The Fukushima nuclear crisis alone is a threat to the future of humanity. Yet, our concern goes far beyond this single threat. Our concern is with the cumulative and
compounding devastation that is being wrought by the actions of human beings around
the world. The compounding of bad decisions and their corresponding actions are extremely short-sighted. They do not consider the future generations and they do not respect or honor the Creator’s Natural Law.
‘In 1994 the sacred white buffalo, the giver of the sacred pipe, returned to the Lakota, Dakota and Nakota people bringing forth the sacred message that the winds of change are here. Since that time many more messengers in the form of white animals have come, telling us to wake up my children. It is time. So listen for the sacred instruction.
All Life is sacred. We come into Life as sacred beings. When we abuse the
sacredness of Life we affect all Creation.
We urge all Nations and human beings around the world to work with us, the Original Caretakers of Mother Earth, to restore the Original Instructions and uphold the Creator’s Natural Law as a foundation for all decision making, from this point forward.
We will avert this potentially catastrophic nuclear disaster by coming together with good minds and prayer as a global community of all faiths.
Emergency Advisory: Mi’kmaq say, “We are still here, and SWN will not be allowed to frack.” Sacred Fire blockade to begin at noon on Nov. 4”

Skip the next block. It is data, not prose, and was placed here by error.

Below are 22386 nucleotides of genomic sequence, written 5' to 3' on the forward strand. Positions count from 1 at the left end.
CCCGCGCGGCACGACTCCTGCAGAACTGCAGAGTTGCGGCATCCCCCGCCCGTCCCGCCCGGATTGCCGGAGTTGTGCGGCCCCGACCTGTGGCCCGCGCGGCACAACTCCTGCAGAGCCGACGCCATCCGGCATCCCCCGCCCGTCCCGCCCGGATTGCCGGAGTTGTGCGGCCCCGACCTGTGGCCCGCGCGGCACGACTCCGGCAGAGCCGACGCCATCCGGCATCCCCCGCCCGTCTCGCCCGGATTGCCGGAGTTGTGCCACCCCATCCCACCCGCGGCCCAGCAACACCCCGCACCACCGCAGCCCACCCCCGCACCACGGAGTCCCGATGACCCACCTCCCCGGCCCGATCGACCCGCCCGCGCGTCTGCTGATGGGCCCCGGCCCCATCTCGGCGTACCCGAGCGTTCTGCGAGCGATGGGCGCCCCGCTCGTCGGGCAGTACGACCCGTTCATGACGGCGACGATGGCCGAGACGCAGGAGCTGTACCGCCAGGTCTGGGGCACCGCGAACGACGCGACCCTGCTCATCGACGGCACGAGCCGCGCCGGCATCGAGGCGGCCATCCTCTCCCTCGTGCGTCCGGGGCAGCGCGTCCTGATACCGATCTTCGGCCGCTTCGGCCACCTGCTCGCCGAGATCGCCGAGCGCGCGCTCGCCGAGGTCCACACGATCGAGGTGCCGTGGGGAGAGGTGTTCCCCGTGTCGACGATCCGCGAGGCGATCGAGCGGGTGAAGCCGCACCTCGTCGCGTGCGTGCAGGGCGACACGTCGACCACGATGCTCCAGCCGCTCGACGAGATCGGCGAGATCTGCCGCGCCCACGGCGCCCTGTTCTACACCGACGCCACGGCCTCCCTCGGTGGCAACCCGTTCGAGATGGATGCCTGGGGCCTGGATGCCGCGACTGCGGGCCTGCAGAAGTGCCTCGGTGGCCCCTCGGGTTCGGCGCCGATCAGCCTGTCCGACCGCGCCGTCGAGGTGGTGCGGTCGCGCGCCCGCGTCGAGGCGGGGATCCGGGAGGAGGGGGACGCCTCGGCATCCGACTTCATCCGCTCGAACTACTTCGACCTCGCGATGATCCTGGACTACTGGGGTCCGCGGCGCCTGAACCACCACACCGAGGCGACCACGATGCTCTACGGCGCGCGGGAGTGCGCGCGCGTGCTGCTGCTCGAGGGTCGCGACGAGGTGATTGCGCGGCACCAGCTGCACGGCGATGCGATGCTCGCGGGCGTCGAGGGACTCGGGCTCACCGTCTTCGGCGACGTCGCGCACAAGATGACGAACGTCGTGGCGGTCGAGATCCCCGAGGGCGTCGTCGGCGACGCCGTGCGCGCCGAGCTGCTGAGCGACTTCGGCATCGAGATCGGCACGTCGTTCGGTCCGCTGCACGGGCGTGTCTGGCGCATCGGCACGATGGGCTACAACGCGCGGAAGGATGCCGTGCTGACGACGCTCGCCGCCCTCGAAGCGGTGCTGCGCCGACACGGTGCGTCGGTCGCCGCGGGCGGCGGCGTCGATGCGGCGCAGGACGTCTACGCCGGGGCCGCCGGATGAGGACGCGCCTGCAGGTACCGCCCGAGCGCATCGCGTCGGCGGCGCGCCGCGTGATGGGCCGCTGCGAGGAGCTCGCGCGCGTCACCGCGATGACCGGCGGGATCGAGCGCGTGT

‘ELSIPOGTOG — The Elsipogtog community and the people of the Mi’kmaq nation are responding to SWN’s stated intention to resume shale gas exploration in New Brunswick. Community members and traditional people will come together to light a Sacred Fire to stop SWN from passing, in order to ensure that the company cannot resume work to extract shale gas via fracking. The Sacred Fire will last a minimum of four days and is supported by the Mi’kmaq people and the community of Elsipogtog. This comes as part of a larger campaign that reunites Indigenous, Acadian & Anglo people.
This is also an act of reclamation, as Mi’kmaq people are using the land in a traditional way, and are exercising their treaty rights, which includes ceremonial practices. The Mi’kmaq people have not been sufficiently consulted over shale gas exploitation and do not support SWN working on their territory. (read more here)
This link will take you to an open letter by Amnesty International that says that the brutal response by the RCMP and other hirelings brought down on anti-fracking protests at the Elsipogtog Mi’kmaq Nation was the fault of the Canadian government.
In another delightful burst of synchronicity, a hat tip to mafr:
‘”A special issue of the peer-reviewed scientific journal Climatic Change has taken this up a notch in a tacit admission: Common sense demands that governments bring tribes to the table as full participants in a discussion of how to deal with the challenges that climate change presents and that they treat indigenous viewpoints not as quaint supplements to Western science but as equally valid explanations of how the world works—that such observations, taken as they are over millennia, are a science in their own right.’
The current Popular Resistance newsletter is up: ‘Revolution of the Mind is Underway’, and contains loads of emerging resistance actions, philosophical underpinnings, and examples of calumny and oppression, including ‘Creating A Strategic Core That Builds A Mass Movement’; excerpts from a book by J.M. Smucker, and ‘Our Invisible Revolution’ by Chris Hedges.
What are you hearing?
*Karine Polwart, the King of Birds video
(cross-posted at My.fdl.com)
And from Censored News: Livestreaming of anon marching on the White House a bit early; still photos, too.